3 Ways to Identify Wasps

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3 Ways to Identify Wasps
3 Ways to Identify Wasps

The wasp family includes thousands of species worldwide, most of which are predatory. The most common types are hornets, yellow jacket wasps and paper wasps. Use the colors, shapes and shape of the nests to help you identify various wasp species. Also, knowing some basic differences between wasps and bees will help you tell them apart. This article will not talk about parasitoid wasps, as they are very small and an expert is needed to make the precise distinctions.


Method 1 of 3: Identifying Wasps by Physical Characteristics

Identify Wasps Step 1

Step 1. Look for yellow and black colors

Yellow jacket wasps (vespula and dolichovespula genera) and European paper wasps (Polistes Dominula) are identified by the yellow and black bands on the abdomen; some wasps of the genus Sphecius (informally known as “cicada-killing wasps”) are a type of burrowing wasp that looks like a larger “yellow jacket” wasp; the European wasp (Vespa crabro) is identified by its yellow and black striped tail, along with a reddish-brown chest; and some wasps of the Sphecidae and Crabronidae families also have black and yellow bodies (an example is the wasp of the genus Sceliphron, which is present practically all over the world).

The Sphecidae and Crabronidae families also contain black or blue-black wasps with a metallic appearance, just like the wasps of the Pompilidae family, including the famous spider-hunting wasp

Identify Wasps Step 2

Step 2. Identify wasps that have another coloration

North American paper wasps are golden with red and yellow spots. They differ from the wasp Dolichovespula maculata, which has a white face with white and black stripes on the body. Also look for the digger wasps, which have orange-brown, yellow and black bodies with metallic blue wings.

The wasps of the Mutillidae family, which look like ants, are black, furry, do not have wings and, in some areas of the body, have shades of bright red, yellow, orange or white

Identify Wasps Step 3

Step 3. Estimate the size of the wasp

The “yellow jacket” wasps are 1.3 cm long; Dolichovespula maculata is 2-3 cm long; the European wasp is 2 to 3.5 cm long. In the case of larger wasps, the hunting wasp is 2.5 to 6.4 cm; cicada killers are 3, 8 cm; paper wasps and Sceliphron wasps are usually 1, 3 to 2 cm long.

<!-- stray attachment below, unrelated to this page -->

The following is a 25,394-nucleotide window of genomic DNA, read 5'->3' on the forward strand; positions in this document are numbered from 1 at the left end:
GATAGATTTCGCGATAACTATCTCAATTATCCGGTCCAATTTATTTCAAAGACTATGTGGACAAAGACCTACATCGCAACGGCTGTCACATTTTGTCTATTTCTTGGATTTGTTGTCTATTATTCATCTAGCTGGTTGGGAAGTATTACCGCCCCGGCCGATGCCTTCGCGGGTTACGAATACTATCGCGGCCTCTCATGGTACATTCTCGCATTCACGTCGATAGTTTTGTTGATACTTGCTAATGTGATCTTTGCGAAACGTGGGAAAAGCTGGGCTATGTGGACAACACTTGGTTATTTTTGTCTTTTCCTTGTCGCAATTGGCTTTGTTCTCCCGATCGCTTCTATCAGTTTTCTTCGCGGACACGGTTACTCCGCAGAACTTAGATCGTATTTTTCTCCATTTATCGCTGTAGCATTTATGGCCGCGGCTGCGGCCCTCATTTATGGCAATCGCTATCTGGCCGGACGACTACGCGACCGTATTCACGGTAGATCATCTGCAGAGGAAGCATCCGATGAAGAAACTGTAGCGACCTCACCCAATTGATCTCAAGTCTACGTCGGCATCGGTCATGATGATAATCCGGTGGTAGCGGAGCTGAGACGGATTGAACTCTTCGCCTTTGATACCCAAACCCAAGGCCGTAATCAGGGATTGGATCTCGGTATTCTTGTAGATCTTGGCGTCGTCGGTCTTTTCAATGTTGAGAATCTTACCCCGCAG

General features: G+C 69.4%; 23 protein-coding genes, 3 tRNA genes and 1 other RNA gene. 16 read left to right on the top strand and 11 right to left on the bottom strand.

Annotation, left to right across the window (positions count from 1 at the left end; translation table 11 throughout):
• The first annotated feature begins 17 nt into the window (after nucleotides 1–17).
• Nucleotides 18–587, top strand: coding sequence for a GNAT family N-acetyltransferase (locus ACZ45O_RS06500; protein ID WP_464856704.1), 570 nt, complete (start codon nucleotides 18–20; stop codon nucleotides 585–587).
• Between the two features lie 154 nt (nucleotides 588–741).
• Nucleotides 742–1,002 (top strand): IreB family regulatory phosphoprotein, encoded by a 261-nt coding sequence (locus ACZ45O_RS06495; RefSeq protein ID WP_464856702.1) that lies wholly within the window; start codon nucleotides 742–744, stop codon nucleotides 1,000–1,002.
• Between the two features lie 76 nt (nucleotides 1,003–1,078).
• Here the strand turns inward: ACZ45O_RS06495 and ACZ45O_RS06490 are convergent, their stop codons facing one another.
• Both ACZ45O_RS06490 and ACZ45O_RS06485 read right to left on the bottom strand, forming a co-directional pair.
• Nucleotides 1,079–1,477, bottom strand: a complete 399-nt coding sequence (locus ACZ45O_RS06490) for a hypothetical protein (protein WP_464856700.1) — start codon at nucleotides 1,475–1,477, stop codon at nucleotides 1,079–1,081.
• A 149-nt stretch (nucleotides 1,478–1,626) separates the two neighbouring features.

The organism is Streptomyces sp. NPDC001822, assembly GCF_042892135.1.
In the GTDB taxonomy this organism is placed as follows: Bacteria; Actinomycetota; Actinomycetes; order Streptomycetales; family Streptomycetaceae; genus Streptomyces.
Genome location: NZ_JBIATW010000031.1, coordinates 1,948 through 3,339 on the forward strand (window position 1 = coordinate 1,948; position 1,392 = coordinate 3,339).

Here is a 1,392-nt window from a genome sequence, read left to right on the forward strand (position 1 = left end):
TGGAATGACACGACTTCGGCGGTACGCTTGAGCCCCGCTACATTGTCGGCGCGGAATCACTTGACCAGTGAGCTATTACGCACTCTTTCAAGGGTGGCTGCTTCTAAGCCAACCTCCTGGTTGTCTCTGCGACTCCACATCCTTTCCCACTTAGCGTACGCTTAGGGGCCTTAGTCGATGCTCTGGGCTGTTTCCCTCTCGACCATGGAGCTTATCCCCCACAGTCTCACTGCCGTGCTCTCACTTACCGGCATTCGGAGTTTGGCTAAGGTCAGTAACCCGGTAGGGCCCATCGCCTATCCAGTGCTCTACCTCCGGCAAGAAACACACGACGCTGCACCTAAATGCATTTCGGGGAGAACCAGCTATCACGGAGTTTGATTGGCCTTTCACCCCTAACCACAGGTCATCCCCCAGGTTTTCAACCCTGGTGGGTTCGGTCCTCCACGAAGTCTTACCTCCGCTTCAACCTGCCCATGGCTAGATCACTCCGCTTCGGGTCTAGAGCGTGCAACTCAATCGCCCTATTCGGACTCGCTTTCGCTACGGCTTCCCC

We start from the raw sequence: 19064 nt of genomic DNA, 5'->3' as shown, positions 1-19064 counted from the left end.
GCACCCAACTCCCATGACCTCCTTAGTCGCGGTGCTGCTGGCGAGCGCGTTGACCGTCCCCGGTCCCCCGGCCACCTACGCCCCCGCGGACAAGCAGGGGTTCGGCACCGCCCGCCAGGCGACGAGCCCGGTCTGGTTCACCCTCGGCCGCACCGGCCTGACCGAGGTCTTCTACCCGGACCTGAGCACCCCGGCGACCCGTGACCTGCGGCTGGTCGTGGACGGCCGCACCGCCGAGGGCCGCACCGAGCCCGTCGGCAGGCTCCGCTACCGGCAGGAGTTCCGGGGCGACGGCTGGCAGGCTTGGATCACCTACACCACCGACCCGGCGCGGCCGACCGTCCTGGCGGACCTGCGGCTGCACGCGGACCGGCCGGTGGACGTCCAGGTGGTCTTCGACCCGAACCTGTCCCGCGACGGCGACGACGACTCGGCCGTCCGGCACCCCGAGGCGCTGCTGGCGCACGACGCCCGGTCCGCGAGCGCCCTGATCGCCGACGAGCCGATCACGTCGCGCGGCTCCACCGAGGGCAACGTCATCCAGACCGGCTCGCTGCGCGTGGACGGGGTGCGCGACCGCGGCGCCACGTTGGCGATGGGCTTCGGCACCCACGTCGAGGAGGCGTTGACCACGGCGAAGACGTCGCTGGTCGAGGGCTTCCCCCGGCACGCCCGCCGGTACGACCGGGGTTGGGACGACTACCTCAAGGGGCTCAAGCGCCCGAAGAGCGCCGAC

Identify Wasps Step 4

Step 4. Note the shape of the body

With a few rare exceptions, such as the European wasp, wasps can be identified by their smooth, hairless bodies and narrow waists. A “yellow jacket” has a short, narrow waist as well as a cone-shaped abdomen that tapers into a thin tip; the paper wasp has long legs and a shaft-shaped waist; the Scelephron has a very narrow waist, a long, slim body.

Method 2 of 3: Recognizing the nests

Identify Wasps Step 5

Step 1. Look for paper nests

Unlike bees, which build nests of wax, the “yellow jackets”, hornets and paper wasps make them with paper and saliva. The nests of the “yellow jackets” appear in gaps and empty spaces on the walls; hornets nest in trees, bushes and under the edges of buildings; paper wasps also nest on these eaves, but the nests are open at the top.

Identify Wasps Step 6

Step 2. Identify the Sceliphron wasp's mud nests

Look for long, cylindrical, tube-like nests on the sides of buildings, attics, porches, garages, garden furniture, and under unused equipment. Some of these nests may have a more irregular appearance, and since she uses mud to make the nest, look for it around drinking fountains, water puddles, ponds and well-watered lawns.

Identify Wasps Step 7

Step 3. Look for burrowing wasps buried in the ground

Watch out for pencil-sized burrows in sandy terrain with good drainage. There is usually very little vegetation around these burrows and these tend to appear in areas that receive direct sunlight.

Method 3 of 3: Understanding the Difference between Wasps and Bees

Identify Wasps Step 8

Step 1. Differentiate them by physical characteristics

Look at the insect's waist: Wasps actually have waists that look like a waist, while bees' “waist” is wider than their bodies. Next, check the fur: most wasps don't, as bees tend to be hairier as it helps them carry pollen. Finally, note the length: wasps are longer than most bees.

Identify Wasps Step 8

Step 2. Check the coloration

You will see the same basic colors in wasps and bees (yellow and black). However, wasps have more distinct colors and patterns than bees. In short, in terms of colors, wasps are brighter in color and bees are softer in color.

Identify Wasps Step 10

Step 3. Pay attention to the power

Wasps often eat other insects. An example is the “yellow jackets”, which are scavengers (they feed on the remains of dead things), but you will also see them eating or looking for human food and garbage. In the case of bees, they feed on pollen and nectar.

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